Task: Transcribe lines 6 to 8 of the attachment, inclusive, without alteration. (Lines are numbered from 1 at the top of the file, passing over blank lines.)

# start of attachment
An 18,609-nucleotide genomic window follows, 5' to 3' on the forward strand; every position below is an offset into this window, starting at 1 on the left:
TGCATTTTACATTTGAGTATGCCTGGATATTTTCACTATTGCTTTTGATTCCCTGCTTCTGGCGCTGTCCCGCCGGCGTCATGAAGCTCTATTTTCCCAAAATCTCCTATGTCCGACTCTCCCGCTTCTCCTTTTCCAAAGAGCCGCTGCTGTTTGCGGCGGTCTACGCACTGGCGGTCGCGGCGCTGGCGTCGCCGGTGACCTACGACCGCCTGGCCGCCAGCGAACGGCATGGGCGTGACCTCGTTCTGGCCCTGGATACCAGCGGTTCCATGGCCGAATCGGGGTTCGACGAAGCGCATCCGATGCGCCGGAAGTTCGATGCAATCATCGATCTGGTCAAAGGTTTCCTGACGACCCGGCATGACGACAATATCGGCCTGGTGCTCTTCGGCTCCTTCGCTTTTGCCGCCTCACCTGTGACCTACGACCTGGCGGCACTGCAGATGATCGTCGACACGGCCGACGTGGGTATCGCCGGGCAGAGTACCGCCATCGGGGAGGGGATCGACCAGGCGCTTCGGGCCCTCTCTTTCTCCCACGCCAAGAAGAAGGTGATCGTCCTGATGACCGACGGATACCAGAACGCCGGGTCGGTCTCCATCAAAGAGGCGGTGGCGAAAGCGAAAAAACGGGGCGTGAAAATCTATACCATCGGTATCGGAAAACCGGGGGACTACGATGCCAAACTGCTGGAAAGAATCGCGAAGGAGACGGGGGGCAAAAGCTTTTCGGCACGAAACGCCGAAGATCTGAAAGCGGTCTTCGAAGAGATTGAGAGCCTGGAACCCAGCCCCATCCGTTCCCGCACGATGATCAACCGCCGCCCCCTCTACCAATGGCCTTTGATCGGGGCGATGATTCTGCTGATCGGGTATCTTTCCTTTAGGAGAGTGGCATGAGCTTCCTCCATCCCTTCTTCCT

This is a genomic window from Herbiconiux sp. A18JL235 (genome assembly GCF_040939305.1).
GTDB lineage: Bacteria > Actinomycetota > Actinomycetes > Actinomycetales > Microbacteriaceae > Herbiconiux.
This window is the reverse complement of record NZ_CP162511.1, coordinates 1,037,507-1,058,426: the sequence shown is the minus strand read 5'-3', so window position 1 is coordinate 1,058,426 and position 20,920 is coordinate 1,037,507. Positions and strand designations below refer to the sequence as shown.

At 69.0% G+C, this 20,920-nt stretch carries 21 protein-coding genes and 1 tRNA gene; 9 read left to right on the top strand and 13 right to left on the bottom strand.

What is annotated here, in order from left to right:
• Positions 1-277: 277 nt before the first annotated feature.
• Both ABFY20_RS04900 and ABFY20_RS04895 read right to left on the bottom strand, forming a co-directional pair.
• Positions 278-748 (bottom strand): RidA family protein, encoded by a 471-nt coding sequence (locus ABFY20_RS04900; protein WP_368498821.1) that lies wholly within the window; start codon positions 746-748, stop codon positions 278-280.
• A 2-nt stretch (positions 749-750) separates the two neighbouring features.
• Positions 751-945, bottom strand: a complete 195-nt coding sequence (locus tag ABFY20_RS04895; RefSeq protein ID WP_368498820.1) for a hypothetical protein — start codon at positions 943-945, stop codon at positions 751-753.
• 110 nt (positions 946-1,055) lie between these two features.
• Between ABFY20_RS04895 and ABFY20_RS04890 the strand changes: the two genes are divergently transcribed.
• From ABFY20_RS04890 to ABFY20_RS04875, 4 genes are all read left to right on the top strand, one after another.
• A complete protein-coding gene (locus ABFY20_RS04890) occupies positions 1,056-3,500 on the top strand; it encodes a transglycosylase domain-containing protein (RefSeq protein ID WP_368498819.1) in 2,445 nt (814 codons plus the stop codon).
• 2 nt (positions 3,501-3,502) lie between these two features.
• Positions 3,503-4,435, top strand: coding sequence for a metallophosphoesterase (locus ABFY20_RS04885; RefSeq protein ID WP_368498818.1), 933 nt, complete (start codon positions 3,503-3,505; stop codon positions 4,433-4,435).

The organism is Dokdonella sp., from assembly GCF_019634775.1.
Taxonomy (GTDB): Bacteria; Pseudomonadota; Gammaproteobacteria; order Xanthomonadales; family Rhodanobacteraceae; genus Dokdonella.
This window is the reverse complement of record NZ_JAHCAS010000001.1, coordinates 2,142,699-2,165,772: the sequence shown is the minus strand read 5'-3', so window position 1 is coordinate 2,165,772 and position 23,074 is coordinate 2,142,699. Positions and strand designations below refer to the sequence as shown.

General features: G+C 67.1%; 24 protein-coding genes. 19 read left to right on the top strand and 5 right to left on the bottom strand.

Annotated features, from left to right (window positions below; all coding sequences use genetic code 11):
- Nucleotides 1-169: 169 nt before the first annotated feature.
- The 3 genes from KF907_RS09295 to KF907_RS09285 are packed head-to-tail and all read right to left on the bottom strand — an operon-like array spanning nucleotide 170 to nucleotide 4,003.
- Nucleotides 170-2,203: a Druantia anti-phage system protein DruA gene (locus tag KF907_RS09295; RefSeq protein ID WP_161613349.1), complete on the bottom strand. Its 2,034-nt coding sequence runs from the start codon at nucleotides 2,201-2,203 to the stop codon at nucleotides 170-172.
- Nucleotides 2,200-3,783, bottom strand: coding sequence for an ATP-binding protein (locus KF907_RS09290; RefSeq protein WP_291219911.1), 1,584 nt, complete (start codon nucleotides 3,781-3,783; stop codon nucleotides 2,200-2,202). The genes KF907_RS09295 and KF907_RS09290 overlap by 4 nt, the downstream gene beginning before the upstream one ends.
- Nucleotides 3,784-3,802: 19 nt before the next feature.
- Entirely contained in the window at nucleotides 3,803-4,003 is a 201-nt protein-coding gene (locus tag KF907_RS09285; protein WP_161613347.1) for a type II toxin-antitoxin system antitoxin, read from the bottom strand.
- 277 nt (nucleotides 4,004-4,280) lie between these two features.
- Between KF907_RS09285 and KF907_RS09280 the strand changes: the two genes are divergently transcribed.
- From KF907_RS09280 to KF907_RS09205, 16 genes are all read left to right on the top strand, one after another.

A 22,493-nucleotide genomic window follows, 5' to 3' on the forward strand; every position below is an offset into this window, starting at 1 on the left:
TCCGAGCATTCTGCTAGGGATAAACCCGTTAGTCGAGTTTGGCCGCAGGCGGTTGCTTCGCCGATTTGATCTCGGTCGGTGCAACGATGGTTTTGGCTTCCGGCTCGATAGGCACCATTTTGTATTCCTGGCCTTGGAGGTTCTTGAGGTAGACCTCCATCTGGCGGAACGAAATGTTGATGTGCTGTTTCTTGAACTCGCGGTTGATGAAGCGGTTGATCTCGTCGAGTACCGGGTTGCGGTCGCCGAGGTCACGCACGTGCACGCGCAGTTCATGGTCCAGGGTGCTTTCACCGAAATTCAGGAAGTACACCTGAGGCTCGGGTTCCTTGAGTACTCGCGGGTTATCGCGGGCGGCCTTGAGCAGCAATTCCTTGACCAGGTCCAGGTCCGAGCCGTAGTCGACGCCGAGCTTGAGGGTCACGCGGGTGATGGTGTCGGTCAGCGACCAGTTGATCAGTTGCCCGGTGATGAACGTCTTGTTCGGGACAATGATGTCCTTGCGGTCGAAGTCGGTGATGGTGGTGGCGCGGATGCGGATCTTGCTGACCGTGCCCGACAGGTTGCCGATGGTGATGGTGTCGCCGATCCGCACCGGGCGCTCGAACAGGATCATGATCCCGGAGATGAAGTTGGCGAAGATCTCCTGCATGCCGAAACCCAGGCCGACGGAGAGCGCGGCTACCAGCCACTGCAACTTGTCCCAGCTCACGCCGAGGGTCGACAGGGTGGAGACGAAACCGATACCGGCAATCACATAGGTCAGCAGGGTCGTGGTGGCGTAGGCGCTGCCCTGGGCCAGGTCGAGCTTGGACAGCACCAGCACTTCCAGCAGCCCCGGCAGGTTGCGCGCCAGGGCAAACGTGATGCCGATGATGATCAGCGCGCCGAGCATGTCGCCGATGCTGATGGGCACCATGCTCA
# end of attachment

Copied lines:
At 69.0% G+C, this 20,920-nt stretch carries 21 protein-coding genes and 1 tRNA gene; 9 read left to right on the top strand and 13 right to left on the bottom strand.

What is annotated here, in order from left to right:
• Positions 1-277: 277 nt before the first annotated feature.